From: Matt Mahoney (email@example.com)
Date: Sat Jul 19 2008 - 12:11:50 MDT
--- On Sat, 7/19/08, CyTG <firstname.lastname@example.org> wrote:
> - Imagine merge. Okai this is how I think about it. With
> lack of better
> understanding and absence of a true gai I imagine it to be
> something like this
> 1. Fred Hoyles The Black Cloud.
> It's reasonable to assume a future intelligence to be
> massively parralel and
> that entire wholesome cognetive domains are processed
> independently from the whole.
> 2. Splicing of neural nets.
> You may have experience with practical AI of today or not, but lets take
> neural nets for example basicly we're talking classification and function
> approximation. It's viable that you have two seperate
> domains, two seperate
> trained nets and now you find that you'd like to splice these together so
> the resulting net is the sum of a and b (This is what i call neural
> algebra(tm), wich could be of big help with future neural implants for
> cognetive enhancements as well).
> So that is how I imagine merge. A subset of logic circuits
> simply enriched with a new knowledge domain.
I imagine merging in the sense of competitive message routing protocol as I described in http://www.mattmahoney.net/agi.html
This is a form of trading resources (storage and bandwidth) where agents do not initially trust each other and must establish reputation (e.g. tit-for-tat). To the user, the systems appear to merge because the knowledge of both become available, and overall the system is more efficient (by allowing agents to specialize).
> - But it sounds like someone has to agree to die! For the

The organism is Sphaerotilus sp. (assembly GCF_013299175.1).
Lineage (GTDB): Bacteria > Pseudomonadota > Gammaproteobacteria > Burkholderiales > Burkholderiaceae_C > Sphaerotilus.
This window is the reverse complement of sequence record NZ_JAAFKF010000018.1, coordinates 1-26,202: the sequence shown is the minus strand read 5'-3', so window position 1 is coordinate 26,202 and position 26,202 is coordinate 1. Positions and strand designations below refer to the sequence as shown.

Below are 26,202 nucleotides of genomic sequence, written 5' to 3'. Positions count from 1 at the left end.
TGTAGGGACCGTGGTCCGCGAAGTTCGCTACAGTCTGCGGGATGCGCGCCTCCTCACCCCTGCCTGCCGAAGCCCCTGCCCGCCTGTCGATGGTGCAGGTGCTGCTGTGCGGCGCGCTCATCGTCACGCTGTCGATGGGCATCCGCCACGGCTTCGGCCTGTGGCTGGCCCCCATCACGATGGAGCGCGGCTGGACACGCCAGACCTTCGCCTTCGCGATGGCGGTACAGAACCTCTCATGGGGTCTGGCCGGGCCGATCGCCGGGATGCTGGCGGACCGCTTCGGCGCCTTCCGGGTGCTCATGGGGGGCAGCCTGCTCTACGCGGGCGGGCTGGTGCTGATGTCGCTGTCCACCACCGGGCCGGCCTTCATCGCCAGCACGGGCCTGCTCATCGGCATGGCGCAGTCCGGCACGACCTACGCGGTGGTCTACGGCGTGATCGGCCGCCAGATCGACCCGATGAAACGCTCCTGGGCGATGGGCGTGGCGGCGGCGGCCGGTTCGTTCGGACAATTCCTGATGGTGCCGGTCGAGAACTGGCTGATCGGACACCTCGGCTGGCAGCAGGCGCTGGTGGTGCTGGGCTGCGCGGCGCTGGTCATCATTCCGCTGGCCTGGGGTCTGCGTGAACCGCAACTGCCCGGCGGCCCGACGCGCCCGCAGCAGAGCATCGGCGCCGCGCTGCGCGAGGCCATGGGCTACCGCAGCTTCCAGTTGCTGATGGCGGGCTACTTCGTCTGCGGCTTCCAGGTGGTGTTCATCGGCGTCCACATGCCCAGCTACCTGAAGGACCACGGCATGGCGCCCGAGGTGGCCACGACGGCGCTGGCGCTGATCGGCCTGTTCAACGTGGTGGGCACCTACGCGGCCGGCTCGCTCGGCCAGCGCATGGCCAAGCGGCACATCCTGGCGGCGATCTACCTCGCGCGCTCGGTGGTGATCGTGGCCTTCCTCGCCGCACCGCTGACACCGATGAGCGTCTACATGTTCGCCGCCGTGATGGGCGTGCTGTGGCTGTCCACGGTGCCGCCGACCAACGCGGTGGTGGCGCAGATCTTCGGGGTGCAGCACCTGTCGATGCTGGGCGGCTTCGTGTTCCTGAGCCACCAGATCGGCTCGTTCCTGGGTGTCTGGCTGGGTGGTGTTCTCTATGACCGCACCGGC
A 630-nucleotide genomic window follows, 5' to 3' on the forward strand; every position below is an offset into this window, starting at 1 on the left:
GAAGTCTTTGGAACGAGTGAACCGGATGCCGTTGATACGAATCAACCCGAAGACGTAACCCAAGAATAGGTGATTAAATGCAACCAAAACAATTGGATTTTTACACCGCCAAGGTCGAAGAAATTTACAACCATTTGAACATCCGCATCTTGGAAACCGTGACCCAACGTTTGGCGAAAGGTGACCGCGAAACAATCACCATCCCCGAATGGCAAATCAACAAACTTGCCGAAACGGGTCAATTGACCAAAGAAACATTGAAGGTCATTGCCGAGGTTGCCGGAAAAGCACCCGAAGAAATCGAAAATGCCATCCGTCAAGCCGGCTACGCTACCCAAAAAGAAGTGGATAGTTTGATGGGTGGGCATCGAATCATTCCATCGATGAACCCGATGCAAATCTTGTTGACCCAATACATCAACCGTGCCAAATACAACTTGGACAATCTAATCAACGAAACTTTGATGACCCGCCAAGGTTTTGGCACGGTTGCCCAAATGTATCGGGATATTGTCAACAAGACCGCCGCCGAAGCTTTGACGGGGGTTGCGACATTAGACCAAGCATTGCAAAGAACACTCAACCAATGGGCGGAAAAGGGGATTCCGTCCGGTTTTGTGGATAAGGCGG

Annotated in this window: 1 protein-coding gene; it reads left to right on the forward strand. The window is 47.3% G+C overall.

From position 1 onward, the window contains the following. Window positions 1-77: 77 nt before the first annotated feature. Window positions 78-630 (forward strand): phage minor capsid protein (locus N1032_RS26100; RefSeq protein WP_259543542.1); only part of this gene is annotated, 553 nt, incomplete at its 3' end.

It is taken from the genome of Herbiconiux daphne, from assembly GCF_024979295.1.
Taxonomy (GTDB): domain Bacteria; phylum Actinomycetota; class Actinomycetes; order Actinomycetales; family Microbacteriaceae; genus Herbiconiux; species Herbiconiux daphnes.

> better good of course and future generations of course. You're
> assuming that a prime
> directive of an AI is to win this race <I expect
> cooperation to happen
> because cooperating groups will have a selective advantage over
> non-cooperators>, is that it?
> Why would an AI merge? It's better to be assimilated
> than to be wiped out? Left Behind? Forgotten?
You assume self preservation is part of the agent's utility function. CMR has no such goal, at least as long as individual agents have subhuman intelligence and are administered by humans. (Collectively, the network has superhuman intelligence). Just as your cells undergo apoptosis for the good of the whole, group selection favors individuals who are willing to sacrifice themselves for the good of the group. We don't want to die because individual selection is faster than group selection. This unfortunate fact also makes animals susceptible to cancer, society susceptible to crime, and CMR susceptible to polymorphic worms.
-- Matt Mahoney, email@example.com
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